Owning Mahowny tells the more-or-less true story
of a mild-mannered Canadian bank manager, who, in order to support
an out-of-control gambling habit, authorizes $10.2 million in unsecured
loans for his personal use.
Dan Mahowny, as portrayed by Philip Seymour Hoffman, bears little resemblance to the recent crop
of corporate crooks we've all come to know and loathe. The ill-gotten
gains from his creative accounting weren't being used to buy mansions,
yachts and sports cars. Mostly, the money was poured directly into
the economy of Atlantic City and Las Vegas, as well as the pockets of a local
By almost any definition, Mahowny
is a loser. But, why should we care?
Because, as he often does, Hoffman turns the character into someone
we all can imagine ourselves being. If not the degenerate gambler
in Owning Mahowny, then another person caught
up by forces he unleashed but no longer can control. Hubris was never
part of Mahowny's equation and, if nothing
else, that simple fact set him apart from 90 percent of his criminal
peers in the go-go '80s.
London-based director Richard
Kwietniowski has turned Maurice Chauvet's
no-frills screenplay - itself from a book by Gary Ross -- into a fascinating study of benign depravity. Truth is, the $10 million Mahowny stole was
a mere drop in the bucket of corporate fraud that continues to overflow
in the United States and, yes, even Canada. His gawky girlfriend -- cleverly
played by a barely recognizable Minnie
Driver -- is the movie's most pitiable victim, and even she manages
to survive the ordeal more or less intact.
It's been five years since Kwietniowski
burst onto the scene with Love
and Death on Long Island. The festival favorite, which starred
John Hurt and Jason Priestly,
tells the story of a stuffy British novelist, who, after a brief encounter
in a movie theater, develops a crush on a young American actor. Giles
De'Ath's obsession takes him to the actor's home of Chesterton,
where he's the proverbial fish out of water.
Our interview with the 46-year-old Kwietniowski
took place last week in a Beverly Hills hotel.
MOVIE CITY NEWS: In his
last picture, Love Liza,
Philip Seymour Hoffman
played a website designer who becomes addicted to gasoline fumes.
Indeed, it's the rare film in which he's allowed to portray someone
who's even remotely comfortable in his own body. Hoffman looks as
if he stepped from Love Liza directly into Owning Mahowny.
RICHARD KWIETNIOWSKI: The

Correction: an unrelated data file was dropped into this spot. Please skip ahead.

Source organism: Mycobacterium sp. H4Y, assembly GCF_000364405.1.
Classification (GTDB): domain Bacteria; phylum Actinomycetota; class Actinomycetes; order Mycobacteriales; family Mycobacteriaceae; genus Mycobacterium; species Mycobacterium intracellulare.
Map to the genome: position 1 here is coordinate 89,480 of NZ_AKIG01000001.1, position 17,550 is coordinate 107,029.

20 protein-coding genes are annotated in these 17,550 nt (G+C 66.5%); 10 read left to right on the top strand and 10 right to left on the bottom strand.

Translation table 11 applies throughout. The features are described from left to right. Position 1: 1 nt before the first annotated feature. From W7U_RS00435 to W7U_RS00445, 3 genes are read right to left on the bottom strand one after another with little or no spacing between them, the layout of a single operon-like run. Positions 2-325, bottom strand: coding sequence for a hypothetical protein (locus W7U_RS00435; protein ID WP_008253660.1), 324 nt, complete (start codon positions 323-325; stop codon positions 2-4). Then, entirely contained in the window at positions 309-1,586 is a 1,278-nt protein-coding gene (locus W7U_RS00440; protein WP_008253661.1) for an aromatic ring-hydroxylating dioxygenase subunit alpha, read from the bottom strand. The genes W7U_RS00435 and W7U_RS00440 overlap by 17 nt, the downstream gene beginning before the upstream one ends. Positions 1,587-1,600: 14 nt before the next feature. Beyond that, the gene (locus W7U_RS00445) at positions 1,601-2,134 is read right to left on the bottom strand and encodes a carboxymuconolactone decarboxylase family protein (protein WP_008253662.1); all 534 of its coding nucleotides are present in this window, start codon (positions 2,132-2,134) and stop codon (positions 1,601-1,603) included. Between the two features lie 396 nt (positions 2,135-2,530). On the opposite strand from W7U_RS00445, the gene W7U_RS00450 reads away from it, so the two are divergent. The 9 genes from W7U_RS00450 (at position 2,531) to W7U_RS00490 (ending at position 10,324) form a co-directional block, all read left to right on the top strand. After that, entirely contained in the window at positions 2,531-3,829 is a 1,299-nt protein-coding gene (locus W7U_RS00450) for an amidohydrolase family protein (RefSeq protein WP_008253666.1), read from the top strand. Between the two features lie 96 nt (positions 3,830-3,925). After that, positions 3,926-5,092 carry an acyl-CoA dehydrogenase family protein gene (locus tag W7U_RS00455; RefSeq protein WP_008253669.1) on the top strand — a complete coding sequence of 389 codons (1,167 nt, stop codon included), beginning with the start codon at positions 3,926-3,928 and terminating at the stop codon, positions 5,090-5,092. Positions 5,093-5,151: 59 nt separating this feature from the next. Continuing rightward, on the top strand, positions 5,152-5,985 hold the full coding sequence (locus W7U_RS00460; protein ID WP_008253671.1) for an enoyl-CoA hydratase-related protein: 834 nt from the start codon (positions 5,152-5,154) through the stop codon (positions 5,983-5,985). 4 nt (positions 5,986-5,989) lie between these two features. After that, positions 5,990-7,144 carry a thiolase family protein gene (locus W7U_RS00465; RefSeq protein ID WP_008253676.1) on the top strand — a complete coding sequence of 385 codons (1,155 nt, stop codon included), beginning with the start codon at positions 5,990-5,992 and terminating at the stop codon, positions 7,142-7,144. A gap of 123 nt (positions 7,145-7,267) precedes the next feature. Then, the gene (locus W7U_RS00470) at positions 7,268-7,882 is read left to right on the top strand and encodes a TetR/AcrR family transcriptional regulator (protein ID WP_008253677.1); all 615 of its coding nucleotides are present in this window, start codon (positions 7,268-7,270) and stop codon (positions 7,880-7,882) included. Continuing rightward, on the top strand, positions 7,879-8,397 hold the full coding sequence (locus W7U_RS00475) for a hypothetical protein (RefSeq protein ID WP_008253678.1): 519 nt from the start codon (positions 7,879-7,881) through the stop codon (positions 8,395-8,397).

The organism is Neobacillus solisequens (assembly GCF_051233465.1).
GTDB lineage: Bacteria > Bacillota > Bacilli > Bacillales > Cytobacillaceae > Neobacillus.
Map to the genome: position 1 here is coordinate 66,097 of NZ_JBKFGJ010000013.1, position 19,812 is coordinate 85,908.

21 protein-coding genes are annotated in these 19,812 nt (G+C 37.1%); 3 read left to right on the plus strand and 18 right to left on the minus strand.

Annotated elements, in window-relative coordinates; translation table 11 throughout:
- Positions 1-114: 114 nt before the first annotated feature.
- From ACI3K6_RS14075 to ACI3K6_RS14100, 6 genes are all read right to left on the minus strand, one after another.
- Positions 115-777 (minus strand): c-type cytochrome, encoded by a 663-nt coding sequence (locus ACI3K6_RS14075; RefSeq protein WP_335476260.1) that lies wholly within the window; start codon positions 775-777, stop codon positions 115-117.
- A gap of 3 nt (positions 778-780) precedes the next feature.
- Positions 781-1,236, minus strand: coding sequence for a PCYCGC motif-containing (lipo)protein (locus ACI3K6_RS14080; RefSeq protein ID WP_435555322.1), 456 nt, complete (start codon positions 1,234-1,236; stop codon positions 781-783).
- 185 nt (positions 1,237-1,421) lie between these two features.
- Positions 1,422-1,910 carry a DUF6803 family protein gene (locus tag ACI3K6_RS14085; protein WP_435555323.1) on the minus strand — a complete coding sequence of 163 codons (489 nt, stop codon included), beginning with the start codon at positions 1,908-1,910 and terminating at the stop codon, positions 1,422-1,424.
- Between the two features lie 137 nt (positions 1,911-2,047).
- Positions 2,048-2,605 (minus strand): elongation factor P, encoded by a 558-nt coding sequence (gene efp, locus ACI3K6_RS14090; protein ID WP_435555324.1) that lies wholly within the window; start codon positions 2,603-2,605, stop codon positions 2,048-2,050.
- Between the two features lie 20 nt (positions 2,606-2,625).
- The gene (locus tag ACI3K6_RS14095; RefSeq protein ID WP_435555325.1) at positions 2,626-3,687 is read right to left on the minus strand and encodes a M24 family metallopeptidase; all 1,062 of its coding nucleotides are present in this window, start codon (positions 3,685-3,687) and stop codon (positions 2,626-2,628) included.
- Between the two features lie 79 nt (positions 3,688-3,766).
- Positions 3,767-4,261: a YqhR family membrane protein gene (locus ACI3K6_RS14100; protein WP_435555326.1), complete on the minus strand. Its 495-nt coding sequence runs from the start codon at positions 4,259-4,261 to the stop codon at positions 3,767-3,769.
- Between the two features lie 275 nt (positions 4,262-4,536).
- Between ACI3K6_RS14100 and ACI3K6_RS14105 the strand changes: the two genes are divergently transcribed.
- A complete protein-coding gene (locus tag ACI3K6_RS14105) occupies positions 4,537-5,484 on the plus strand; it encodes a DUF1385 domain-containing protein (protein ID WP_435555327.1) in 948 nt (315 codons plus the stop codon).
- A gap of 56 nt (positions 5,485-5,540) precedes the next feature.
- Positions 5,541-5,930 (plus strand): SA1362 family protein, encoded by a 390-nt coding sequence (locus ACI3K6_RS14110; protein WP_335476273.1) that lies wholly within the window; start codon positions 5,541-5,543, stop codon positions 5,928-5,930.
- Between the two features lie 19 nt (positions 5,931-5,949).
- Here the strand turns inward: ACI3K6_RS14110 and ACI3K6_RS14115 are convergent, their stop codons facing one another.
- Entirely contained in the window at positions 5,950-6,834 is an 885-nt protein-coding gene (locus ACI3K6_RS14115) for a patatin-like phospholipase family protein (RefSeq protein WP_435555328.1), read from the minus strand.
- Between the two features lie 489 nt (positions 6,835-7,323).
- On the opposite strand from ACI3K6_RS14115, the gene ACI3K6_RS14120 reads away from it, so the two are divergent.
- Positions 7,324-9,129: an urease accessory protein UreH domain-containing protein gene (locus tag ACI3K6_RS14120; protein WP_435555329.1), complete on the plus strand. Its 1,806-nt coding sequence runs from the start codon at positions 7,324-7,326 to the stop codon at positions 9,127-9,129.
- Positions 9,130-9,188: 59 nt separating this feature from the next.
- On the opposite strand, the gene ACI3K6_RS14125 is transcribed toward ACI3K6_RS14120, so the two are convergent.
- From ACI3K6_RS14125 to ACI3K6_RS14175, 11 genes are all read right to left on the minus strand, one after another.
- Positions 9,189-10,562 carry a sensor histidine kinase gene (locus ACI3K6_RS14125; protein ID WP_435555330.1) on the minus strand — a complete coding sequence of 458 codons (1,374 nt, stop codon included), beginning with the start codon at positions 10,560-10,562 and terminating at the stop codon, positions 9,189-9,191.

idea was to tell the story of the world's least likely high-roller
... the world's least likely pure addict. If this lovable chump was
susceptible to such an all-consuming addiction -- which would drive
him to rob his own bank - then, it could happen to any of us.
MCN: What specifically
attracted you to Hoffman.
RK: There's a kind of Everyman quality to him. When I fixed on him
for the lead, I ran his name past several of my friends, and they
thought he'd be perfect. Even
if they didn't know his name, they knew who he was. Even in "pervy"
parts, his performances touched them.
MCN: The only time I remember
him playing someone who's somewhat together was in The Talented Mr. Ripley.
RK: Even so, the women
I spoke with felt his presence to be rather magnetic. Because he isn't
conventionally good-looking, he doesn't normally play leading men.
I thought I might have a bit of a fight on my hands with the people
financing the picture, but they thought he'd be an excellent choice,
MCN: Does Hoffman look
similar to the actual banker?
RK: Coincidentally, yes
MCN: So, we're not talking
here about James Bond in Monte Carlo?
I didn't want to have him stroll into the casino looking like John
Cusack, either. Philip had to be absolutely convincing
and persuasive as a very committed and successful assistant bank manager.
That was the key.
He would be wearing a cheap suit, and he'd be sweating and breathing
heavily as he gambled. When he's shown walking into the casino as
a high-roller -- flanked by the security guards and casino executives
-- it had to be a completely ridiculous and incongruous sight.
MCN: You met with Brian Molony,
who actually served time for the crime?
RK: I had a private meeting
with him, just once, before we started shooting. I suppose that I
wanted to get his blessing, and I did, but I also wanted to make sure
that some of the details of the banking operation were accurate.